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Quick Facts

Ulcerative Colitis


The Manual's Editorial Staff

Last full review/revision Jan 2020| Content last modified Jan 2020
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Your digestive tract is the path that food takes through your body after you eat it. Food goes from your mouth (eating) to your anus (passing stool). Your intestine is the long tube in your digestive system that connects your stomach to your anus. It digests food and absorbs nutrients.

You have a small intestine and a large intestine. The small intestine, or small bowel, is very long with many coils. The large intestine, also called the colon or large bowel, is shorter and wider.

What is ulcerative colitis?

Ulcerative colitis is a long-term disease that causes your large intestine (colon) to become inflamed. It doesn't affect your small intestine. Intestines are also called "bowels," so ulcerative colitis is one of two inflammatory bowel diseases. The other inflammatory bowel disease is Crohn disease.

  • Ulcerative colitis is an inflammatory bowel disease

  • Symptoms come and go and include belly cramps, a frequent urge to pass stool, and bloody diarrhea

  • Doctors will look at your stool and use a viewing tube to look at your intestine

  • Doctors use treatments to control inflammation in your intestine, ease symptoms, and replace lost fluids and nutrients

  • Having ulcerative colitis for a long time increases your risk of getting colon cancer

Ulcerative colitis may start at any age but usually begins before age 30.

What causes ulcerative colitis?

Doctors don't know what causes ulcerative colitis. It may be due to a problem with your immune system that causes your intestine to overreact and become inflamed. Ulcerative colitis may run in families and is more common in Jewish people whose families come from Eastern Europe.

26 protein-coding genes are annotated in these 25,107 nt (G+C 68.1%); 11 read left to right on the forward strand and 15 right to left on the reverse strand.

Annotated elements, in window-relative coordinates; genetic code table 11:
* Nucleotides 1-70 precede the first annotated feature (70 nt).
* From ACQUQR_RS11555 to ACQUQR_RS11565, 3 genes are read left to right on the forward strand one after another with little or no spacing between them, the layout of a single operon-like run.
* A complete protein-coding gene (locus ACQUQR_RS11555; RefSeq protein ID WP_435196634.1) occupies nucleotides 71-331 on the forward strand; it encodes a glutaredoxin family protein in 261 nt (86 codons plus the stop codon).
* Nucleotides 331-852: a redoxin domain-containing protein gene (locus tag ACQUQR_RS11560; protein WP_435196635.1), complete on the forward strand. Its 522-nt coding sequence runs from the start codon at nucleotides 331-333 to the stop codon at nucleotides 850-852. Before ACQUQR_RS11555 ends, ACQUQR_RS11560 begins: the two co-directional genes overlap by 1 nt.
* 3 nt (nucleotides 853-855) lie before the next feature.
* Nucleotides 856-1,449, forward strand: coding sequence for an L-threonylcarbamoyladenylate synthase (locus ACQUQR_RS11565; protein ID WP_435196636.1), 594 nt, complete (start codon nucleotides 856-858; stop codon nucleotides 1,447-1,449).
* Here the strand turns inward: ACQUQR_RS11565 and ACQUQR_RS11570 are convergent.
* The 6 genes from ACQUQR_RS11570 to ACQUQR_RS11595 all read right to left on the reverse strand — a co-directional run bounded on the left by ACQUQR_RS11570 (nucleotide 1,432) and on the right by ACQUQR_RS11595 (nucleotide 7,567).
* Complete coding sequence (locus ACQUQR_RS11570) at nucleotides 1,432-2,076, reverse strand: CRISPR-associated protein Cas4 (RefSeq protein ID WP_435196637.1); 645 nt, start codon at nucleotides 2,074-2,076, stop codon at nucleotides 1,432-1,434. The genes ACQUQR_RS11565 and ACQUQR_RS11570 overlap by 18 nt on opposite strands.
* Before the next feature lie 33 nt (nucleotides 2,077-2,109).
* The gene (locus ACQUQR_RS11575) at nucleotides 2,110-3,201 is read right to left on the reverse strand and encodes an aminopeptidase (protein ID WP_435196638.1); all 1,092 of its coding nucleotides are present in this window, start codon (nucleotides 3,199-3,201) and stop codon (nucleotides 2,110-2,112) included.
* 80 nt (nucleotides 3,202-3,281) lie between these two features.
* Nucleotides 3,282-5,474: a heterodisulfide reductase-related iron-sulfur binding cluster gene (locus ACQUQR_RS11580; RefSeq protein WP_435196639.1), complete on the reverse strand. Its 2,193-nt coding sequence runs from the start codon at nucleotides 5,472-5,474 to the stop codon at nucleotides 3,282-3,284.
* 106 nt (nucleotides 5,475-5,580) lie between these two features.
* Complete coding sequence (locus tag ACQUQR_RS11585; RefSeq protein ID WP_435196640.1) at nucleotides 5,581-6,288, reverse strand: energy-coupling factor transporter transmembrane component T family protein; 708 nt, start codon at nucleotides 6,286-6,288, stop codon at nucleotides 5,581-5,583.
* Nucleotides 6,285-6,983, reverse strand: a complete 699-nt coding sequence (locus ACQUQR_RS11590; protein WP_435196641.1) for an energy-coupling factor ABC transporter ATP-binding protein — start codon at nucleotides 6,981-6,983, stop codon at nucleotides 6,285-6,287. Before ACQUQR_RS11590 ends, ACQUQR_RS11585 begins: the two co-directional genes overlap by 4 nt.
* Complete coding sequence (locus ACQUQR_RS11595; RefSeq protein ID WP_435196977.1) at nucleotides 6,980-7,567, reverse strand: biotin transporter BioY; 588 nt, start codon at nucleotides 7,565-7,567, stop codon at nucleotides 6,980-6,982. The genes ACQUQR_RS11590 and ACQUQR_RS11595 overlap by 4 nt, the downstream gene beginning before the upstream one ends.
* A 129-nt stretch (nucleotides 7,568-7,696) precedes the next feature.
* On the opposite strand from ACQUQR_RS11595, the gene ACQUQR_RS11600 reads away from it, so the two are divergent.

What are the symptoms of ulcerative colitis?

Symptoms of ulcerative colitis come and go. A flare-up can be severe for a few days or weeks and then go away or at least get better for a while. For most people, symptoms continue to flare up on and off throughout their life.

Usually, a flare-up begins slowly. Symptoms include:

  • A strong urge to pass stool

  • Mild cramps in your lower belly

  • Blood and mucus in your stool

A flare-up may be sudden and severe, causing:

  • Violent diarrhea often with a lot of mucus and blood

  • Heavy bleeding from your anus

  • High fever

  • Belly pain

Sometimes in a severe flare up, your large intestine swells up a lot and may develop a small hole (perforation). A perforation lets stool leak into your belly, which can cause a life-threatening infection (peritonitis).

If you've had ulcerative colitis for a long time, you can have:

  • Skin rash

  • Mouth sores

  • Joint pain

  • Red, sore eyes

  • Problems with your liver and gallbladder

  • Low blood count (anemia)

  • Weight loss

  • Increased risk of colon cancer

How can doctors tell if I have ulcerative colitis?

Doctors will thread a thin, lighted tube with a small camera through your anus to look at your intestines (colonoscopy) to:

  • Look at how much inflammation there is

  • Take samples of mucus or stool

  • Remove tissue samples from inflamed areas and look at them under a microscope (biopsy)

Doctors may also do:

  • Blood tests

  • CT scan or MRI to help see what parts of the large intestine are affected

Sometimes it's hard for doctors to tell the difference between ulcerative colitis and Crohn disease of the colon because many of the symptoms are the same.

How do doctors treat ulcerative colitis?

There’s no cure for ulcerative colitis. Many treatments can help with symptoms.

Medicines may:

  • Help stop diarrhea and belly pain

  • Lessen inflammation in your intestine

  • Change the way your immune system works

Other treatments include:

  • Drinking enough fluids

  • Taking iron, calcium, and vitamin D supplements

  • Avoiding nuts and raw fruits and vegetables when you have a flare-up

  • Trying a dairy-free diet to see if it eases symptoms

  • Not taking certain medicines that can cause a flare-up such as painkillers called NSAIDs

  • Avoiding stress

If medicines don't work—or much later in order to lessen your risk of colon cancer—surgery may be done to remove your large intestine. Sometimes after surgery you have a ileostomy. An ileostomy is an opening in your lower belly connected to the end of your small intestine. Your stool comes out of the ileostomy into a plastic bag. Sometimes the doctor can do a special procedure that removes your colon but doesn't require an ileostomy.

If you haven't had surgery, doctors will do colonoscopy frequently to look for early signs of cancer.

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